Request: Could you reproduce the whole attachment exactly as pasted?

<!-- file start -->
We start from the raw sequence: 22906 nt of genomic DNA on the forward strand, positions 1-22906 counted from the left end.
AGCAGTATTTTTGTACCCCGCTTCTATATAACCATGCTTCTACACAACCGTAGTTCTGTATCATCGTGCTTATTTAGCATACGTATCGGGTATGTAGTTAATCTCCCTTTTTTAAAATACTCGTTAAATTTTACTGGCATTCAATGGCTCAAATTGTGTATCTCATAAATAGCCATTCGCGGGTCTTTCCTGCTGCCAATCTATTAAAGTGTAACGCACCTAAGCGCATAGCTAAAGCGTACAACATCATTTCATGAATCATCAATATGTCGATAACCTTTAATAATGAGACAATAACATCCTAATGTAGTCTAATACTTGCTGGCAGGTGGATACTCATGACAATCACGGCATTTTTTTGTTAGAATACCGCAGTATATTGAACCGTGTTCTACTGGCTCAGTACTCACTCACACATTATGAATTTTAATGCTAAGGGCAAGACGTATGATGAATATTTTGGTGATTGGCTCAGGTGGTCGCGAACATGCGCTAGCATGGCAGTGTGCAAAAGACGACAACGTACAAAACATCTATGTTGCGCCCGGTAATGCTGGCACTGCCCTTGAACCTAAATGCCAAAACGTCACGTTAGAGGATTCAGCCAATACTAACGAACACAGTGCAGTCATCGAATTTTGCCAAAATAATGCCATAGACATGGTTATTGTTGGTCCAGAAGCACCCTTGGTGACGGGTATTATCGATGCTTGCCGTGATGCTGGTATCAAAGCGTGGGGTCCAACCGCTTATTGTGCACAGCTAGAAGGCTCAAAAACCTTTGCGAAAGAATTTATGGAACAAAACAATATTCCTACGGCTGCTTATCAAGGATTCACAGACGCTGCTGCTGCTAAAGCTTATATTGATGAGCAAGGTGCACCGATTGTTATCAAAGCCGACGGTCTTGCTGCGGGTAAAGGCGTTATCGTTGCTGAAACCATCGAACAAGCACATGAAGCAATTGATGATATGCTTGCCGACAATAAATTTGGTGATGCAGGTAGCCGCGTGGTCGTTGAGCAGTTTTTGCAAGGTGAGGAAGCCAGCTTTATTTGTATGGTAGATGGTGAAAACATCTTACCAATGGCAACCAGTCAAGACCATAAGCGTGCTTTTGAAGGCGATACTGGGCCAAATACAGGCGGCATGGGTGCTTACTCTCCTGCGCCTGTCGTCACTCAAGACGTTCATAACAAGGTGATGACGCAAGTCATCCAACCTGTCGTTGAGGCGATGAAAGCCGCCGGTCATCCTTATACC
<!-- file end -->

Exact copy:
We start from the raw sequence: 22906 nt of genomic DNA on the forward strand, positions 1-22906 counted from the left end.
AGCAGTATTTTTGTACCCCGCTTCTATATAACCATGCTTCTACACAACCGTAGTTCTGTATCATCGTGCTTATTTAGCATACGTATCGGGTATGTAGTTAATCTCCCTTTTTTAAAATACTCGTTAAATTTTACTGGCATTCAATGGCTCAAATTGTGTATCTCATAAATAGCCATTCGCGGGTCTTTCCTGCTGCCAATCTATTAAAGTGTAACGCACCTAAGCGCATAGCTAAAGCGTACAACATCATTTCATGAATCATCAATATGTCGATAACCTTTAATAATGAGACAATAACATCCTAATGTAGTCTAATACTTGCTGGCAGGTGGATACTCATGACAATCACGGCATTTTTTTGTTAGAATACCGCAGTATATTGAACCGTGTTCTACTGGCTCAGTACTCACTCACACATTATGAATTTTAATGCTAAGGGCAAGACGTATGATGAATATTTTGGTGATTGGCTCAGGTGGTCGCGAACATGCGCTAGCATGGCAGTGTGCAAAAGACGACAACGTACAAAACATCTATGTTGCGCCCGGTAATGCTGGCACTGCCCTTGAACCTAAATGCCAAAACGTCACGTTAGAGGATTCAGCCAATACTAACGAACACAGTGCAGTCATCGAATTTTGCCAAAATAATGCCATAGACATGGTTATTGTTGGTCCAGAAGCACCCTTGGTGACGGGTATTATCGATGCTTGCCGTGATGCTGGTATCAAAGCGTGGGGTCCAACCGCTTATTGTGCACAGCTAGAAGGCTCAAAAACCTTTGCGAAAGAATTTATGGAACAAAACAATATTCCTACGGCTGCTTATCAAGGATTCACAGACGCTGCTGCTGCTAAAGCTTATATTGATGAGCAAGGTGCACCGATTGTTATCAAAGCCGACGGTCTTGCTGCGGGTAAAGGCGTTATCGTTGCTGAAACCATCGAACAAGCACATGAAGCAATTGATGATATGCTTGCCGACAATAAATTTGGTGATGCAGGTAGCCGCGTGGTCGTTGAGCAGTTTTTGCAAGGTGAGGAAGCCAGCTTTATTTGTATGGTAGATGGTGAAAACATCTTACCAATGGCAACCAGTCAAGACCATAAGCGTGCTTTTGAAGGCGATACTGGGCCAAATACAGGCGGCATGGGTGCTTACTCTCCTGCGCCTGTCGTCACTCAAGACGTTCATAACAAGGTGATGACGCAAGTCATCCAACCTGTCGTTGAGGCGATGAAAGCCGCCGGTCATCCTTATACC